Christie Brinkley took to social media to encourage fans to wear sunscreen after revealing to followers that she was diagnosed with a form of skin cancer. The 70-year-old model said she felt a "dot" on her forehead whenever she applied foundation which turned out to be basal cell carcinoma (BCC). Brinkley's post led to a 950 per cent increase in signs and symptoms of skin cancer.

According to the Canadian Cancer Society, BCC accounts for approximately 70 to 80 per cent of all skin cancers. Unlike melanoma, BCC begins in the lower part of the epidermis (basal layer) and can appear in many different forms. While melanoma typically begins as dark or asymmetrical moles, BCC and other forms of skin cancer can present in different ways: sores that bleed or won't heal, raised or scaly red patches, a growth that itches, pale white or yellow flat areas that look like scars, or a pink growth with raised edges.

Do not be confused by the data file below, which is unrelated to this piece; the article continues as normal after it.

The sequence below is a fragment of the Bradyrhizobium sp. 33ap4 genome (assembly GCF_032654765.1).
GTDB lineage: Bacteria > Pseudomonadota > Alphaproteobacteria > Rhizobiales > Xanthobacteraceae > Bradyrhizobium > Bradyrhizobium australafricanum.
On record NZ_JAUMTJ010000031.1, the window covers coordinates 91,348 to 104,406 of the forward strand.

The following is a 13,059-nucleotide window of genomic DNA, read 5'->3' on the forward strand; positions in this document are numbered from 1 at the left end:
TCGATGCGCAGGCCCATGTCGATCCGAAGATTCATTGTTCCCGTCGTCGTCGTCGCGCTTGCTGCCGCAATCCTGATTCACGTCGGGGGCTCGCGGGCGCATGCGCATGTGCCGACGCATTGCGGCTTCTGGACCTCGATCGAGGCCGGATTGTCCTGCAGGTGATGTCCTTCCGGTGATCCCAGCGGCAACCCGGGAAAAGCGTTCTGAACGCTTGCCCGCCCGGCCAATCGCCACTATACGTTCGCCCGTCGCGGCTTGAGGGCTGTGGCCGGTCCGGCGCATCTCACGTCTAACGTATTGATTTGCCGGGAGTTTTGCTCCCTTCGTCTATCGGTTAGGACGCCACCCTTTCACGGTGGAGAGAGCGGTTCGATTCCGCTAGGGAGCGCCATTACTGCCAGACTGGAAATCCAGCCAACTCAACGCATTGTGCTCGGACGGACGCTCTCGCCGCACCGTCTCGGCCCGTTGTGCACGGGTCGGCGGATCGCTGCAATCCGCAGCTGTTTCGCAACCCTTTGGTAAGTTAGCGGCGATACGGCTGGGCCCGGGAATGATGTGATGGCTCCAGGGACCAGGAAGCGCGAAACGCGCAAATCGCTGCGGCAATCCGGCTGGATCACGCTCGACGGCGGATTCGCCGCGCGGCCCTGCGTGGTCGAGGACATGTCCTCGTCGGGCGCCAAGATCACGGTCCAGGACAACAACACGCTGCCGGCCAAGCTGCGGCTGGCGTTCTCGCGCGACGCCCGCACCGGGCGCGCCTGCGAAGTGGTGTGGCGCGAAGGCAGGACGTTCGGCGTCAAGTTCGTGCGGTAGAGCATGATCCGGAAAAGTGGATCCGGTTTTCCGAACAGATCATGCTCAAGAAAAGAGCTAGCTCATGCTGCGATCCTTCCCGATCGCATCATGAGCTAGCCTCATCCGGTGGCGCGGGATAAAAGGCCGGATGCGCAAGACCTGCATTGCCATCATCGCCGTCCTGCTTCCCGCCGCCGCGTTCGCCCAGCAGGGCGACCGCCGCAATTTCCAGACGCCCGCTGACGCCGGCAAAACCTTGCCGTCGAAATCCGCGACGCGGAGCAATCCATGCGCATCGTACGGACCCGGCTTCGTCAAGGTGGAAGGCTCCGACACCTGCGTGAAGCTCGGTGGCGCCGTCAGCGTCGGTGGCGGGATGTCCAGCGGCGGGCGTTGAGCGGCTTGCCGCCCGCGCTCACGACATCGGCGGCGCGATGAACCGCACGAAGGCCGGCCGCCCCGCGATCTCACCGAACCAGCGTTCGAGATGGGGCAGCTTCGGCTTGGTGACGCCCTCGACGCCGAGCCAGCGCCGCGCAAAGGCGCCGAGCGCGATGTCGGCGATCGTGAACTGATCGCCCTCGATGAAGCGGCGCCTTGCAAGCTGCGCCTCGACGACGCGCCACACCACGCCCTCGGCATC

When detected early, non-melanoma skin cancers have a high-survival rate and are considered treatable. However, when left untreated, BCC can spread to nearby areas of the body, such as cartilage and skin.

Skin cancer symptoms vary depending on the type of cancer. Melanoma often begins as an abnormal mole that may change shape or colour. The acronym ABCDE can help you know the signs and symptoms of skin cancer:

  • A for asy to the Canadian Cancer Society, BCC accounts for approximately 70 to 80 per cent of all skin cancers. Unlike melanoma, BCC begins in the lower part of the epidermis (basal layer) and can appear in many different forms. While melanoma typically begins as dark or asymmetrical moles, BCC and other forms of skin cancer can present in different ways: sores that bleed or wont heal, raised or scaly red patches, a growth that itches, pale white or yellow flat areas that look like scars, or a pink growth with raised edges.

  • B for border. An uneven, jagged or blurry border of the mole could be cause for concern.

  • C for colour. If a mole has different colours through out (tan, brown or black) or features other colours like blue, grey, red, pink or white, ask your doctor for an exam or biopsy.

  • D for diameter. If your mole is larger than 1/4 inch in size, it should be examined by a specialist.

  • E for evolving. If you notice the shape, size or colour of your mole change, or it suddenly becomes itchy or burns, visit your healthcare provider for an exam.